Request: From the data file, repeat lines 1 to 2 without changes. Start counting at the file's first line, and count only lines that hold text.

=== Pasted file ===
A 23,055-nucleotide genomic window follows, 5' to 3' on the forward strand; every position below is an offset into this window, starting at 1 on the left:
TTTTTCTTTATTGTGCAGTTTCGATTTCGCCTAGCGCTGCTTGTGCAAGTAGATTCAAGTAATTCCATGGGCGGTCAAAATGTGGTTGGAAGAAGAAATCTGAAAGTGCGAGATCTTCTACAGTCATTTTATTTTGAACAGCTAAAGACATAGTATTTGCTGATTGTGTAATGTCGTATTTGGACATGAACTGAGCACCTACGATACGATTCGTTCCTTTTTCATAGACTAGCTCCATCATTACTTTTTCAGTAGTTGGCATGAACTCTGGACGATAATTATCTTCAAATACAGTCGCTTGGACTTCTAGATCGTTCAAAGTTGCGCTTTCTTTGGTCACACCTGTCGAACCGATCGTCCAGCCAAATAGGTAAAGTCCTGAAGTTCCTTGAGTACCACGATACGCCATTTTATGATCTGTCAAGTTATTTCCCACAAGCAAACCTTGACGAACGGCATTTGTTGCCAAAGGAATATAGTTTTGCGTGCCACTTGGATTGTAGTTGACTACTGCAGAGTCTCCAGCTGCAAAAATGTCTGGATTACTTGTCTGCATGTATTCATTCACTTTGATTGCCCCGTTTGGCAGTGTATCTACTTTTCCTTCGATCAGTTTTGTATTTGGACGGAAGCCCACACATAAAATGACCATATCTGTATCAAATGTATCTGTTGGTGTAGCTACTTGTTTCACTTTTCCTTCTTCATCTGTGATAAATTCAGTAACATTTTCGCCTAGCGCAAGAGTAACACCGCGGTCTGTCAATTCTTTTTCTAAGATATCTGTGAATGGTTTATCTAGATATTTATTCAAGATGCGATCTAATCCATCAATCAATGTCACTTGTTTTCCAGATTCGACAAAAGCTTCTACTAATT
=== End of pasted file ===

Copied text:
A 23,055-nucleotide genomic window follows, 5' to 3' on the forward strand; every position below is an offset into this window, starting at 1 on the left:
TTTTTCTTTATTGTGCAGTTTCGATTTCGCCTAGCGCTGCTTGTGCAAGTAGATTCAAGTAATTCCATGGGCGGTCAAAATGTGGTTGGAAGAAGAAATCTGAAAGTGCGAGATCTTCTACAGTCATTTTATTTTGAACAGCTAAAGACATAGTATTTGCTGATTGTGTAATGTCGTATTTGGACATGAACTGAGCACCTACGATACGATTCGTTCCTTTTTCATAGACTAGCTCCATCATTACTTTTTCAGTAGTTGGCATGAACTCTGGACGATAATTATCTTCAAATACAGTCGCTTGGACTTCTAGATCGTTCAAAGTTGCGCTTTCTTTGGTCACACCTGTCGAACCGATCGTCCAGCCAAATAGGTAAAGTCCTGAAGTTCCTTGAGTACCACGATACGCCATTTTATGATCTGTCAAGTTATTTCCCACAAGCAAACCTTGACGAACGGCATTTGTTGCCAAAGGAATATAGTTTTGCGTGCCACTTGGATTGTAGTTGACTACTGCAGAGTCTCCAGCTGCAAAAATGTCTGGATTACTTGTCTGCATGTATTCATTCACTTTGATTGCCCCGTTTGGCAGTGTATCTACTTTTCCTTCGATCAGTTTTGTATTTGGACGGAAGCCCACACATAAAATGACCATATCTGTATCAAATGTATCTGTTGGTGTAGCTACTTGTTTCACTTTTCCTTCTTCATCTGTGATAAATTCAGTAACATTTTCGCCTAGCGCAAGAGTAACACCGCGGTCTGTCAATTCTTTTTCTAAGATATCTGTGAATGGTTTATCTAGATATTTATTCAAGATGCGATCTAATCCATCAATCAATGTCACTTGTTTTCCAGATTCGACAAAAGCTTCTACTAATT